Once cool, halve, and scoop out the flesh, pips/seeds & white pith with a tablespoon. Place these in another bowl lined with the muslin square.  These contain pectin, and are important as this will be key in obtaining a good set or gel like texture. Slice the soft peel/ rind into shreds with a sharp knife. I like a thick cut shred so cut mine into about  1/2 cm or  1/4 inch widths and 3 cm or 1 inch lengths.

Juice and thick cut rind

You can roughly chop using a food processor to save time but I prefer the look of hand cut shreds. Squeeze the juice of 2 lemons and add to the orange cooking water, about 1.4 l or 3 pints liquid. If less just top up with water.  Remove the lemon pips and add to the orange pips, flesh & cooked pith in the muslin. Tie up the muslin tightly, use kitchen string if necessary and add to the pan of cooked orange juice/ water and lemon juice. Simmer on a low/medium heat for 45 minutes then remove from heat to cool.

Cooled ready to squeeze muslin to extract pectin

If you have time you can leave this in a cool place overnight otherwise leave for a minimum of 1 hour. Remove & squeeze out the muslin tightly back into the pan. The juice will be slightly gel- like which is the pectin, the gelling agent naturally present in the oranges & lemon pips and pith. Discard the contents of the muslin- makes fragrant compost! You can wash and re use the muslin. Heat the pan on a medium heat until the liquid is hot then add the granulated and muscovado sugar (if using). Allow to fully dissolve for about 10 -15 minutes without stirring, then turn up the heat to medium hot and bring to the boil.

Marmalade boiling approaching set point

Keep boiling on a rolling boil ( see photo). You now want to keep boiling until you reach the set point. This should take around 20 -30 minutes but it will vary. Give the liquid an occasional stir to ensure it is not catching on the bottom of the pan. Meanwhile prepare the clean jam jars & lids for sterilising. I use Kilner glass jars with the 2 piece lids. I set my oven to 160C /320F fan, place the upright glass jars and outer rings on metal baking trays and heat for 10 minutes. For the inner lid with the rubber rim, follow the instructions as the rubber cannot withstand boiling water or temperatures above 82C/180F. If using a metal only lid these can be sterilised in the oven along with the glass jars.  If you have a jam thermometer  the marmalade set point is 104.5C/220F.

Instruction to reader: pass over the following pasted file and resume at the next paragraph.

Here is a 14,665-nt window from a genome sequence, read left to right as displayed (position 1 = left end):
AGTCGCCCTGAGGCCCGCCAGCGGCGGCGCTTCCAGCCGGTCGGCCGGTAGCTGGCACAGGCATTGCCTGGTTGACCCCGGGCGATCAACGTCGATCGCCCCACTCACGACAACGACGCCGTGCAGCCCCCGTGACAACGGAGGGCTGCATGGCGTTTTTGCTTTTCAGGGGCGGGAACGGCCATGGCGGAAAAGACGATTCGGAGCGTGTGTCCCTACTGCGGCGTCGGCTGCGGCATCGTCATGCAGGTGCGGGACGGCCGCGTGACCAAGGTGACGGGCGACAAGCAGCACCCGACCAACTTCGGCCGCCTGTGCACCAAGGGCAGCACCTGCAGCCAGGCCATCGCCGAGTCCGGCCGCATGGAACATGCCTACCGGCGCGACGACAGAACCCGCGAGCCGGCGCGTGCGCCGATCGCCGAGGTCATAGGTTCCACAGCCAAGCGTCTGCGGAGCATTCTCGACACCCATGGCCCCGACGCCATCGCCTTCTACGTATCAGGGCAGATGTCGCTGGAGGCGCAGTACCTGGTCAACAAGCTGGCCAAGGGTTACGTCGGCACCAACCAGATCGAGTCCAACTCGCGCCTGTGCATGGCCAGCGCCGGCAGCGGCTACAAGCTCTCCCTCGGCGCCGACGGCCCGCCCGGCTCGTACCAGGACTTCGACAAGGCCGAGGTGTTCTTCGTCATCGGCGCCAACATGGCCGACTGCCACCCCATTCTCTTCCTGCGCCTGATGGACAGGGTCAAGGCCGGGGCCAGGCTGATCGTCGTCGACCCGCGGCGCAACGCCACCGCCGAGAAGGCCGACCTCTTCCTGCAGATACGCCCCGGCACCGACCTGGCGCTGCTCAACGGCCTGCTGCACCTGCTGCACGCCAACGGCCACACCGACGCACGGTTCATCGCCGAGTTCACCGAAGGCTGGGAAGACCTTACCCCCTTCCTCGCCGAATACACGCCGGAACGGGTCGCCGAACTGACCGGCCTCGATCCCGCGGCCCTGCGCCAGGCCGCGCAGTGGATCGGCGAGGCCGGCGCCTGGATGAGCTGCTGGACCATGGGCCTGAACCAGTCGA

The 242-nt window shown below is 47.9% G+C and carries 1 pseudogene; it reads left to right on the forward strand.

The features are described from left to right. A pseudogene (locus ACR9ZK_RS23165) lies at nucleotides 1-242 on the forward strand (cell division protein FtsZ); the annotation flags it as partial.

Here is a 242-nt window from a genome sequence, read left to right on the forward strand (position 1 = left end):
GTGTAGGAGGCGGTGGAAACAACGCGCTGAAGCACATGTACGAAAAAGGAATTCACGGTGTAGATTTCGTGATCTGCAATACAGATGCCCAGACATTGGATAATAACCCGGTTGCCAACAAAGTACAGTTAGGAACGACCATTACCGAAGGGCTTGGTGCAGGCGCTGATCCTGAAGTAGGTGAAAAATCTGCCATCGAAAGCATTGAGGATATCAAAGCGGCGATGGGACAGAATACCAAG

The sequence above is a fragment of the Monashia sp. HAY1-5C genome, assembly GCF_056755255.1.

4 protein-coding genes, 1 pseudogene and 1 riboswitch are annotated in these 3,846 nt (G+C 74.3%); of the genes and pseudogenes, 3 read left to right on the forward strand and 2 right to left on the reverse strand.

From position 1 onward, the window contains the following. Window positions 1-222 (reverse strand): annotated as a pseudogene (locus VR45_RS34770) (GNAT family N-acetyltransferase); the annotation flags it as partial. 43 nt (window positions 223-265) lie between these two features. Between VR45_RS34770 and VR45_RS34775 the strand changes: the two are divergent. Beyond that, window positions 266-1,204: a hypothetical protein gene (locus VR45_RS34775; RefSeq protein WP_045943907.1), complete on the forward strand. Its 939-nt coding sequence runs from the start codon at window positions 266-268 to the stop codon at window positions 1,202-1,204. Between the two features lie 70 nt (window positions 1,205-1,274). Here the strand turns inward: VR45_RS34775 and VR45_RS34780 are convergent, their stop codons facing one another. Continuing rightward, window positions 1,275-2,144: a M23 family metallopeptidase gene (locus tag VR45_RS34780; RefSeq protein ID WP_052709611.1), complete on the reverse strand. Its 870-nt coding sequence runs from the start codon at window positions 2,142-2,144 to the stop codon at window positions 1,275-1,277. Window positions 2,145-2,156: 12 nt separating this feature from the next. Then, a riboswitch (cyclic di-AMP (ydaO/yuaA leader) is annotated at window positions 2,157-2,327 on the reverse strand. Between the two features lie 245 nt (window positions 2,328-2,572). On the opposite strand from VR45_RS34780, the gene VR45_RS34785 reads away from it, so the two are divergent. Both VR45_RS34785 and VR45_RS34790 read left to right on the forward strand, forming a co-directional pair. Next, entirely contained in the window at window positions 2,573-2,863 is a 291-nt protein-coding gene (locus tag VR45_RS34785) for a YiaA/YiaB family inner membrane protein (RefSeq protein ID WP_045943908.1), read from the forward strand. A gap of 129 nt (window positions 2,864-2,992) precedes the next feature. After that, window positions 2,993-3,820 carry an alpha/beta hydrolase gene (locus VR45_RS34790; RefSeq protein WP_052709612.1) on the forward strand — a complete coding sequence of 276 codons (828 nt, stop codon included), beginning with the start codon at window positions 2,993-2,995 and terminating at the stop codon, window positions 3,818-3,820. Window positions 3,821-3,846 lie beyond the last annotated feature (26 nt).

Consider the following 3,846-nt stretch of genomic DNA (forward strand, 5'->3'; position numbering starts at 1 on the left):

Set point there!

If not see my photos, the mixture will be rapidly boiling, rising up the pan. To test the set point, place a saucer in the freezer for a few minutes. Using a metal spoon taking care as the mixture is extremely hot, place a few drops of marmalade onto the saucer and leave to cool for 2 minutes. If you push your finger through the marmalade and it wrinkles the set point has been reached. If not continue boiling and test again in 5 minutes and repeat if necessary until set point achieved.  Remove the sterilised jars and lids from the oven. Once the set point has been reached, turn off the heat and leave the marmalade for 5-10 minutes. This ensures the peel is evenly distributed throughout as it cools and thickens. Carefully skim off any pale scum on the surface & discard. Then add the whisky if using and stir to mix in. Ensure all utensils are sterilised with boiling water and cooled on a metal tray lined with a clean cloth or paper towel. Once ready to fill use the  jam funnel or metal spoon/ ladle  to fill leaving the jars on the metal tray to catch any drips. Fill right up to the top to allow as little headspace as possible. Screw on the lids using heatproof gloves until tight. Leave the jars on the tray to cool overnight. Give the jars a final tighten, clean off any drips, label when the jars are cool and store in a dark cupboard.

Marmalade with Auchentoshan Whisky aged in American oak bourbon barrels

Now for the best part- the eating! Orange marmalade made easy… enjoy 🍊🍊🍊